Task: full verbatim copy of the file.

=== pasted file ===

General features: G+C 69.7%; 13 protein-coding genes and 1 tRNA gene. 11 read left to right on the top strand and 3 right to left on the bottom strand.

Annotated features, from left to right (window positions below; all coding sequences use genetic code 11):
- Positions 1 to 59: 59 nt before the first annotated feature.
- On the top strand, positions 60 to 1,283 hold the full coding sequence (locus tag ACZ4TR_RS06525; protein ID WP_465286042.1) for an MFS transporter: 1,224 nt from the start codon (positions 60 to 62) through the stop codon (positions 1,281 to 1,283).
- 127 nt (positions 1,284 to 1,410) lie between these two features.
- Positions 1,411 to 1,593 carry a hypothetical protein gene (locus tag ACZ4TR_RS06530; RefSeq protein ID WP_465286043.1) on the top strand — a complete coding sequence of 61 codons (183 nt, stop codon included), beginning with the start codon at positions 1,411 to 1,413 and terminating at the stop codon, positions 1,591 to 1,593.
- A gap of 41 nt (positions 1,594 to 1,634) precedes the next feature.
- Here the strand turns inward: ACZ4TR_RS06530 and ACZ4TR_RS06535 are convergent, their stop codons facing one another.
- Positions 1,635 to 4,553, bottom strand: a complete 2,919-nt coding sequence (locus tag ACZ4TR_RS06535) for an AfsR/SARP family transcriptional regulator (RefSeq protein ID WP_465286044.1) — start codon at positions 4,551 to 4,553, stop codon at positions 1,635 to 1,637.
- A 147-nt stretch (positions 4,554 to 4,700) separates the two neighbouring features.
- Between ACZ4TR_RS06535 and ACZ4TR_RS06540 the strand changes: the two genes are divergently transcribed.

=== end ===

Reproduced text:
General features: G+C 69.7%; 13 protein-coding genes and 1 tRNA gene. 11 read left to right on the top strand and 3 right to left on the bottom strand.

Annotated features, from left to right (window positions below; all coding sequences use genetic code 11):
- Positions 1 to 59: 59 nt before the first annotated feature.
- On the top strand, positions 60 to 1,283 hold the full coding sequence (locus tag ACZ4TR_RS06525; protein ID WP_465286042.1) for an MFS transporter: 1,224 nt from the start codon (positions 60 to 62) through the stop codon (positions 1,281 to 1,283).
- 127 nt (positions 1,284 to 1,410) lie between these two features.
- Positions 1,411 to 1,593 carry a hypothetical protein gene (locus tag ACZ4TR_RS06530; RefSeq protein ID WP_465286043.1) on the top strand — a complete coding sequence of 61 codons (183 nt, stop codon included), beginning with the start codon at positions 1,411 to 1,413 and terminating at the stop codon, positions 1,591 to 1,593.
- A gap of 41 nt (positions 1,594 to 1,634) precedes the next feature.
- Here the strand turns inward: ACZ4TR_RS06530 and ACZ4TR_RS06535 are convergent, their stop codons facing one another.
- Positions 1,635 to 4,553, bottom strand: a complete 2,919-nt coding sequence (locus tag ACZ4TR_RS06535) for an AfsR/SARP family transcriptional regulator (RefSeq protein ID WP_465286044.1) — start codon at positions 4,551 to 4,553, stop codon at positions 1,635 to 1,637.
- A 147-nt stretch (positions 4,554 to 4,700) separates the two neighbouring features.
- Between ACZ4TR_RS06535 and ACZ4TR_RS06540 the strand changes: the two genes are divergently transcribed.